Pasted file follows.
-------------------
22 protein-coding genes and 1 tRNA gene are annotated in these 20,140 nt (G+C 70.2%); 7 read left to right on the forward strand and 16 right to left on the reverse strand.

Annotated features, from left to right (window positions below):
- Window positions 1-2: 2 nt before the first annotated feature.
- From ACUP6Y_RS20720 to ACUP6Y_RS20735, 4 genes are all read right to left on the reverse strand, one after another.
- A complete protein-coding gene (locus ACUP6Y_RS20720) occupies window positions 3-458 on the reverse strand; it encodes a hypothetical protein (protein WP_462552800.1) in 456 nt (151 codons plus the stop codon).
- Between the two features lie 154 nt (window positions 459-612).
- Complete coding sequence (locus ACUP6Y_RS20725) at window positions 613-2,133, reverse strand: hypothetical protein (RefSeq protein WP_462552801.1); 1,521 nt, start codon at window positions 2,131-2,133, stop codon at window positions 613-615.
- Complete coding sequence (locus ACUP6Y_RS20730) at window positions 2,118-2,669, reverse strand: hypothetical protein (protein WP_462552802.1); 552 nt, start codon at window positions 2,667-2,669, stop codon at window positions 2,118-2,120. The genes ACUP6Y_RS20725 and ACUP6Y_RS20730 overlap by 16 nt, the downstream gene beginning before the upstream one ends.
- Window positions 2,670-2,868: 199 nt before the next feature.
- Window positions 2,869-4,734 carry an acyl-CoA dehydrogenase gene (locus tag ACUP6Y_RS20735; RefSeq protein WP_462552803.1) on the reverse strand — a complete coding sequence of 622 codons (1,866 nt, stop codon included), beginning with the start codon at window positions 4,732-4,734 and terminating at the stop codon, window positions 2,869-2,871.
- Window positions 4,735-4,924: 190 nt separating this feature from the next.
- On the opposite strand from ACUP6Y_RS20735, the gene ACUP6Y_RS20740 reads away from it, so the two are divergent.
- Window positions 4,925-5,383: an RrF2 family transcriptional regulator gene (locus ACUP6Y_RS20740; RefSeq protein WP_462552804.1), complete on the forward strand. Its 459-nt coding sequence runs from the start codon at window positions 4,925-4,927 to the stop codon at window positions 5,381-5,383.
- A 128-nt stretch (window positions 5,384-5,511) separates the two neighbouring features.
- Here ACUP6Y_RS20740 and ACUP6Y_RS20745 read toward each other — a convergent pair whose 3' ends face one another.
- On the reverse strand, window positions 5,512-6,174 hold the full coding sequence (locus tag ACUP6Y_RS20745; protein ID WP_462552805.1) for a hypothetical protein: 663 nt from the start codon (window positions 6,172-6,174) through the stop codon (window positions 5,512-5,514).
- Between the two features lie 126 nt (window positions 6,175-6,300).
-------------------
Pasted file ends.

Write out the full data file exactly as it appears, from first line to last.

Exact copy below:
22 protein-coding genes and 1 tRNA gene are annotated in these 20,140 nt (G+C 70.2%); 7 read left to right on the forward strand and 16 right to left on the reverse strand.

Annotated features, from left to right (window positions below):
- Window positions 1-2: 2 nt before the first annotated feature.
- From ACUP6Y_RS20720 to ACUP6Y_RS20735, 4 genes are all read right to left on the reverse strand, one after another.
- A complete protein-coding gene (locus ACUP6Y_RS20720) occupies window positions 3-458 on the reverse strand; it encodes a hypothetical protein (protein WP_462552800.1) in 456 nt (151 codons plus the stop codon).
- Between the two features lie 154 nt (window positions 459-612).
- Complete coding sequence (locus ACUP6Y_RS20725) at window positions 613-2,133, reverse strand: hypothetical protein (RefSeq protein WP_462552801.1); 1,521 nt, start codon at window positions 2,131-2,133, stop codon at window positions 613-615.
- Complete coding sequence (locus ACUP6Y_RS20730) at window positions 2,118-2,669, reverse strand: hypothetical protein (protein WP_462552802.1); 552 nt, start codon at window positions 2,667-2,669, stop codon at window positions 2,118-2,120. The genes ACUP6Y_RS20725 and ACUP6Y_RS20730 overlap by 16 nt, the downstream gene beginning before the upstream one ends.
- Window positions 2,670-2,868: 199 nt before the next feature.
- Window positions 2,869-4,734 carry an acyl-CoA dehydrogenase gene (locus tag ACUP6Y_RS20735; RefSeq protein WP_462552803.1) on the reverse strand — a complete coding sequence of 622 codons (1,866 nt, stop codon included), beginning with the start codon at window positions 4,732-4,734 and terminating at the stop codon, window positions 2,869-2,871.
- Window positions 4,735-4,924: 190 nt separating this feature from the next.
- On the opposite strand from ACUP6Y_RS20735, the gene ACUP6Y_RS20740 reads away from it, so the two are divergent.
- Window positions 4,925-5,383: an RrF2 family transcriptional regulator gene (locus ACUP6Y_RS20740; RefSeq protein WP_462552804.1), complete on the forward strand. Its 459-nt coding sequence runs from the start codon at window positions 4,925-4,927 to the stop codon at window positions 5,381-5,383.
- A 128-nt stretch (window positions 5,384-5,511) separates the two neighbouring features.
- Here ACUP6Y_RS20740 and ACUP6Y_RS20745 read toward each other — a convergent pair whose 3' ends face one another.
- On the reverse strand, window positions 5,512-6,174 hold the full coding sequence (locus tag ACUP6Y_RS20745; protein ID WP_462552805.1) for a hypothetical protein: 663 nt from the start codon (window positions 6,172-6,174) through the stop codon (window positions 5,512-5,514).
- Between the two features lie 126 nt (window positions 6,175-6,300).